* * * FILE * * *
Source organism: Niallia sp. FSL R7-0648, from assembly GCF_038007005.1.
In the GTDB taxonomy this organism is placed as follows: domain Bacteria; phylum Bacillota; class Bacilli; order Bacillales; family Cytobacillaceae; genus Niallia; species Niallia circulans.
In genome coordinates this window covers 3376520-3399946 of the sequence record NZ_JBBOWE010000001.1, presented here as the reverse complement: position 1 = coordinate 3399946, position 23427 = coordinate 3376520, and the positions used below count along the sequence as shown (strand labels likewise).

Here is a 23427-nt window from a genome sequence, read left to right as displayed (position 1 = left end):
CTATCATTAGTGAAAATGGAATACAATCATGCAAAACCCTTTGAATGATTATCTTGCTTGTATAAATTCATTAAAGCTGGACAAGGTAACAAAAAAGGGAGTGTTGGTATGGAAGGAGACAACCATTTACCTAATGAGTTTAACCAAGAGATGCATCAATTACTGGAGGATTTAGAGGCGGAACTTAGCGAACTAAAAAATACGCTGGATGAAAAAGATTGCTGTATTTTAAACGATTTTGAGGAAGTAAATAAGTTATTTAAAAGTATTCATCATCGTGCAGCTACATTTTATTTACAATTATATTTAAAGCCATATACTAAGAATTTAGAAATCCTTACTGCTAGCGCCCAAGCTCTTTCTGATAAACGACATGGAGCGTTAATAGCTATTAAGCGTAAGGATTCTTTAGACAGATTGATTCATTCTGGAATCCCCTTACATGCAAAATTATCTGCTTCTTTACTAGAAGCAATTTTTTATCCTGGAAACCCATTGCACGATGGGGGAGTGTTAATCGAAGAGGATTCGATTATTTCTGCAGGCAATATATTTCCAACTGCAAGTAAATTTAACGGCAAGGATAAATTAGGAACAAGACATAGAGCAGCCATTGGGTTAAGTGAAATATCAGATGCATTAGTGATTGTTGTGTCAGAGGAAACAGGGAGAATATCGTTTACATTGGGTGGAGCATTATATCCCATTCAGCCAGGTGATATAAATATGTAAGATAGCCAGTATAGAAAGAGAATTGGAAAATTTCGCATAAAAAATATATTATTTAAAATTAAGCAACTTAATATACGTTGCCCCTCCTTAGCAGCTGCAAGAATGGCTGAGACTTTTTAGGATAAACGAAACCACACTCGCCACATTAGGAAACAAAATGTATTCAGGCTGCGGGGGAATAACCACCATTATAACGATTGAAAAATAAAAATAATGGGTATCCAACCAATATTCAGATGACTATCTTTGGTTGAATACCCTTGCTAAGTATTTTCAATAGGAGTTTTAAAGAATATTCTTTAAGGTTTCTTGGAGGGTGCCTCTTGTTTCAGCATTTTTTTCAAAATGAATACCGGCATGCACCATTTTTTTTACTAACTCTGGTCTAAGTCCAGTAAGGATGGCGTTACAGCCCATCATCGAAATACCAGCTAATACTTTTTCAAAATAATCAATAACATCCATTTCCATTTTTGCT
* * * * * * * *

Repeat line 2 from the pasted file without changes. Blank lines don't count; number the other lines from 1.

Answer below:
In the GTDB taxonomy this organism is placed as follows: domain Bacteria; phylum Bacillota; class Bacilli; order Bacillales; family Cytobacillaceae; genus Niallia; species Niallia circulans.